Historic Marker
Matthew Zeak
Isaac Charles Mishler has been commemorated with a state historic marker.

The most credible accounts come from Madeleine Letsche, of Altoona, who accompanied her mother, Laura, to the Altoona Historic Theatre. She roamed the theatre while her mother set up lighting and sound equipment for the theatre productions. Starting at the age of two, she became friends with a ghostly figure that she said wore funny hats. The man she befriended would one day wear a floppy hat and the next day would wear a tall, black hat. He told her about the theatre and how pretty she was. As they walked around the theatre, he told her about his love for the theatre and the many productions there.

A few more accounts of these experiences come from employees of the theater, Technical Directors Brian McConnel and Marlene Liszka. McConnel claims to have seen the ghost of Mishler observing him work from the above rafters. During a different encounter, McConnel was hit in the face with water when there was nothing in sight that could have done so. Letsche, a former Technical Director, claims to have seen a woman dressed in 1930s clothing in the women’s restroom, heard sneezes, and while on stage, saw a man who was offstage “looking through a phone book and who didn’t resemble Isaac Mishler.”

Steve Helsel, the operations manager at the Altoona Community Theatre for the last 23 years, also recalls an abnormal experience. “It happened when I was directing Guys and Dolls several years ago” Helsel says. He and his lighting designer Sue Polay were working after hours after one of the final rehearsals to finish some last minute adjustments to the lighting on the set, when something odd occurred in the late hours of the night. He explains: “We were both standing onstage and she explained that she had added two special lights from up in the balcony lighting booms on both sides of the theatre to hit the lead character, Sky Masterson, for his introduction into the song “Luck Be a Lady Tonight.” She said she had put an X of spike tape on the stage floor downstage center to show him where to be standing when he gave his cue line for the song, and then the light board operator could snap on those two lights quickly on the musical cue.” It was during this explanation that Sue stood upon the “X” to show Steve where the actor would be standing when said lights turned on and lit up the position in which she was standing.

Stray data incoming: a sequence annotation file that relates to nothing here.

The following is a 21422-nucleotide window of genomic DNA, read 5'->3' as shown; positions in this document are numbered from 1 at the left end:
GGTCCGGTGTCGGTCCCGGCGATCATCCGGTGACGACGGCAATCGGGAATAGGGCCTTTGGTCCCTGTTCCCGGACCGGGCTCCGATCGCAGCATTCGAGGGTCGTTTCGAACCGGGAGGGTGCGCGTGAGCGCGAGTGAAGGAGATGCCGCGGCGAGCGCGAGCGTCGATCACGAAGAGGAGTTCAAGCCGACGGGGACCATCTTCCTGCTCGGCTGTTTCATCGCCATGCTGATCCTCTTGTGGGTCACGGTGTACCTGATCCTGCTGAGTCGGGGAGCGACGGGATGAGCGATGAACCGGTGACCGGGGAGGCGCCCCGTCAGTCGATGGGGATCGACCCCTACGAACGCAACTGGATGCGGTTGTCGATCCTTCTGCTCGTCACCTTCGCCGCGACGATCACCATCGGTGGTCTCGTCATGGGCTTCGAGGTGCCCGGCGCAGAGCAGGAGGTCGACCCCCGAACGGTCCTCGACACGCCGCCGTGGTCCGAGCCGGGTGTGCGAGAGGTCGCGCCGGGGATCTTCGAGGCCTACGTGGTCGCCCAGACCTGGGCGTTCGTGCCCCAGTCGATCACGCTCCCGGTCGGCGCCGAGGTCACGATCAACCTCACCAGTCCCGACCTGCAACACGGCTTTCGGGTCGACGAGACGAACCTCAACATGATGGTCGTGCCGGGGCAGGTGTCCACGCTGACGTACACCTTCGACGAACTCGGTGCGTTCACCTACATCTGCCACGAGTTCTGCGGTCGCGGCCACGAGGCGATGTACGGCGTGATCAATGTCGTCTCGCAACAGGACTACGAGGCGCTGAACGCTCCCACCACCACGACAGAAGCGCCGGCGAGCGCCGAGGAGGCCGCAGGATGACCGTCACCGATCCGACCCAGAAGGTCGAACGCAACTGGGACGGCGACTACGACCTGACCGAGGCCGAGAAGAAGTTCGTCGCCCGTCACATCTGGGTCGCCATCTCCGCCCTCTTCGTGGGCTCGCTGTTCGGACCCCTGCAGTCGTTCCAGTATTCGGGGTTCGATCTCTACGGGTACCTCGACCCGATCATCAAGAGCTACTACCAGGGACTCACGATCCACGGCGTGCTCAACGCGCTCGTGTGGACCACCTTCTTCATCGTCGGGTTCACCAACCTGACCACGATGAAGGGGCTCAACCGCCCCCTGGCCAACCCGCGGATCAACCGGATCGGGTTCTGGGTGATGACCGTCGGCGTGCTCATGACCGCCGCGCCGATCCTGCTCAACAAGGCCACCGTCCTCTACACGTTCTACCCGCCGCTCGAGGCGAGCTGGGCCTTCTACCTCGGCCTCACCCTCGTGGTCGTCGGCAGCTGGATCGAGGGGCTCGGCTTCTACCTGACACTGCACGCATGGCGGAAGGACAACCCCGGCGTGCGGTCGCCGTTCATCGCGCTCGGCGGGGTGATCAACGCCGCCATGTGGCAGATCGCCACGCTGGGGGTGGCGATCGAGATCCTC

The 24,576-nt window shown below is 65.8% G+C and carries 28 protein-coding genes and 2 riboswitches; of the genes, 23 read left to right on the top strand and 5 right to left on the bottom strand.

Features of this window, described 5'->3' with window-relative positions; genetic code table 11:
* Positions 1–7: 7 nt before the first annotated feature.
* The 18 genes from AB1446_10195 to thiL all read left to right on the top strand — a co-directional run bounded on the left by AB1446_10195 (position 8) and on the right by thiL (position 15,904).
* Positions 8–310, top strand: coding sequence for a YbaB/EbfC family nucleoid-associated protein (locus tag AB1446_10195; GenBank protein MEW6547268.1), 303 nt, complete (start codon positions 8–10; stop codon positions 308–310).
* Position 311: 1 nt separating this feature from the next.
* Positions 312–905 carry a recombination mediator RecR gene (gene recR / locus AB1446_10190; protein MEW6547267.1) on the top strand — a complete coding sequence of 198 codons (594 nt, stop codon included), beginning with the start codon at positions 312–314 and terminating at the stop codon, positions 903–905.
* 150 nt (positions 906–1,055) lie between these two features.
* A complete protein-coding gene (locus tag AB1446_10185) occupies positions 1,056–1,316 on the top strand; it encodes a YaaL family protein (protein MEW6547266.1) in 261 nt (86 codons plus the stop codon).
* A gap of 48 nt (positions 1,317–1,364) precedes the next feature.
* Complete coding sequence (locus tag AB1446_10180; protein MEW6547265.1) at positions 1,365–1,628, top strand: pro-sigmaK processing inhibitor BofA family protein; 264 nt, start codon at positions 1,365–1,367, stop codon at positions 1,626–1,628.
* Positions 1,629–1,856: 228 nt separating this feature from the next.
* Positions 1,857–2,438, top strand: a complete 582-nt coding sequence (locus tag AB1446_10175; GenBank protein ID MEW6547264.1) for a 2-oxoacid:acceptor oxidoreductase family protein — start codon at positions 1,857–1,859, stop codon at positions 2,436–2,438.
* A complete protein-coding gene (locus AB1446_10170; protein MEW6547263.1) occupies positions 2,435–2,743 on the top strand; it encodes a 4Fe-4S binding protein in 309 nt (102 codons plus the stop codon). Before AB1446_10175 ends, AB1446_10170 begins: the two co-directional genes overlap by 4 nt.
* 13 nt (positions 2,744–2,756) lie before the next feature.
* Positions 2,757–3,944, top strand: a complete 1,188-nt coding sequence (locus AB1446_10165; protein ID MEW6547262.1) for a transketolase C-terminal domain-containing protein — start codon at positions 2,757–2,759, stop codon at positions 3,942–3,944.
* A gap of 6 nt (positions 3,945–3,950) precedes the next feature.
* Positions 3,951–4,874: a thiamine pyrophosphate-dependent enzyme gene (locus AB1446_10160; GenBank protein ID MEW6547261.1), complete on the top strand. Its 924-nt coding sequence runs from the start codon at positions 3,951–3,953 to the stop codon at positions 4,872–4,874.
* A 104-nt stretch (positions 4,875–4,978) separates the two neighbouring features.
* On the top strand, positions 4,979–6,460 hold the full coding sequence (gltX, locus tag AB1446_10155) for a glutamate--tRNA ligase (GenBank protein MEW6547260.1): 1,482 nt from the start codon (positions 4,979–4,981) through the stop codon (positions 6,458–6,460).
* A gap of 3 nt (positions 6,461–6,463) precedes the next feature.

The Mishler Theatre today
Alyssa Murphy
The Mishler Theatre still keeps bringing in the crowds after over a century.

Helsel continues to explain the startling event: “We both looked at each other, eyes wide open, and Sue said to me ‘who did that’ and I said ‘I don’t know, because there’s nobody else here.’ And Sue said ‘I think we’ve done enough for tonight’ and stepped back off the X and the lights went out. We pretty quickly shut everything down for the night and left the theatre.” Helsel is but one of many who have worked in or around the building that can recall such significant events of mystery which have many guessing whether or not Mr. Mishler has really left his prized landmark.

Although long passed on, Isaac “Doc” Mishler, the remarkably successful businessman from Lancaster has left behind him a legacy and significant history in Blair County. Thanks to the Blair County Arts Foundation, it is still a place where patrons can go and enjoy quality live entertainment while they reminisce about the theater’s exciting history. One may also catch a glimpse of Mr. Mishler himself while they are there. Just remember to look for the man smoking a cigar or wearing a “funny” hat.